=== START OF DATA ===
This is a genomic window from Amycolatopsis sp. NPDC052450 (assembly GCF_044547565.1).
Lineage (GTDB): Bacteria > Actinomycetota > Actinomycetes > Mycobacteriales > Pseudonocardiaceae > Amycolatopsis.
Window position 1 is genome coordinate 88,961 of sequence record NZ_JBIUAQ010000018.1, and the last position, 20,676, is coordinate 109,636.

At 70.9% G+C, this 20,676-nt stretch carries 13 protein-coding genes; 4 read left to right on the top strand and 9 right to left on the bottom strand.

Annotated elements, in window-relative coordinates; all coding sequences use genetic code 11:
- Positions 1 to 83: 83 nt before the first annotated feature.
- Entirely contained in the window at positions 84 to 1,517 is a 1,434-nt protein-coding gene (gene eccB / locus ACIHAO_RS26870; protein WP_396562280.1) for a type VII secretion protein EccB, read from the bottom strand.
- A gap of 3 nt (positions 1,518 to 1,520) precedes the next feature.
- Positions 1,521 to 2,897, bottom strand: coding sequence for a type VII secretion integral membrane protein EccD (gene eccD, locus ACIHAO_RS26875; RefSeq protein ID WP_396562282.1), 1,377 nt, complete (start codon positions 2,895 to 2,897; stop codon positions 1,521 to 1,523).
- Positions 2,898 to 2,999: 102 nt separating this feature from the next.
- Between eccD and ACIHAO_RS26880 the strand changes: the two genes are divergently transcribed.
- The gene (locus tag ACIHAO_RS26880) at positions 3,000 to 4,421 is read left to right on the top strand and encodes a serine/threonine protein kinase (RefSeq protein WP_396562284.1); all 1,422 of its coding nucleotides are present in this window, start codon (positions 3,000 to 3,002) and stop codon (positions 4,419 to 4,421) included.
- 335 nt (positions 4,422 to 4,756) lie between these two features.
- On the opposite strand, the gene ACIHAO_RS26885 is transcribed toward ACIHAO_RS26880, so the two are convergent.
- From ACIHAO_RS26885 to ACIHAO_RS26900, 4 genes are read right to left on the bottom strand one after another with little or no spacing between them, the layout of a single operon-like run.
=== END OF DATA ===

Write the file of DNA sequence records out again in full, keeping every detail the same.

This is a genomic window from Amycolatopsis sp. NPDC052450 (assembly GCF_044547565.1).
Lineage (GTDB): Bacteria > Actinomycetota > Actinomycetes > Mycobacteriales > Pseudonocardiaceae > Amycolatopsis.
Window position 1 is genome coordinate 88,961 of sequence record NZ_JBIUAQ010000018.1, and the last position, 20,676, is coordinate 109,636.

At 70.9% G+C, this 20,676-nt stretch carries 13 protein-coding genes; 4 read left to right on the top strand and 9 right to left on the bottom strand.

Annotated elements, in window-relative coordinates; all coding sequences use genetic code 11:
- Positions 1 to 83: 83 nt before the first annotated feature.
- Entirely contained in the window at positions 84 to 1,517 is a 1,434-nt protein-coding gene (gene eccB / locus ACIHAO_RS26870; protein WP_396562280.1) for a type VII secretion protein EccB, read from the bottom strand.
- A gap of 3 nt (positions 1,518 to 1,520) precedes the next feature.
- Positions 1,521 to 2,897, bottom strand: coding sequence for a type VII secretion integral membrane protein EccD (gene eccD, locus ACIHAO_RS26875; RefSeq protein ID WP_396562282.1), 1,377 nt, complete (start codon positions 2,895 to 2,897; stop codon positions 1,521 to 1,523).
- Positions 2,898 to 2,999: 102 nt separating this feature from the next.
- Between eccD and ACIHAO_RS26880 the strand changes: the two genes are divergently transcribed.
- The gene (locus tag ACIHAO_RS26880) at positions 3,000 to 4,421 is read left to right on the top strand and encodes a serine/threonine protein kinase (RefSeq protein WP_396562284.1); all 1,422 of its coding nucleotides are present in this window, start codon (positions 3,000 to 3,002) and stop codon (positions 4,419 to 4,421) included.
- 335 nt (positions 4,422 to 4,756) lie between these two features.
- On the opposite strand, the gene ACIHAO_RS26885 is transcribed toward ACIHAO_RS26880, so the two are convergent.
- From ACIHAO_RS26885 to ACIHAO_RS26900, 4 genes are read right to left on the bottom strand one after another with little or no spacing between them, the layout of a single operon-like run.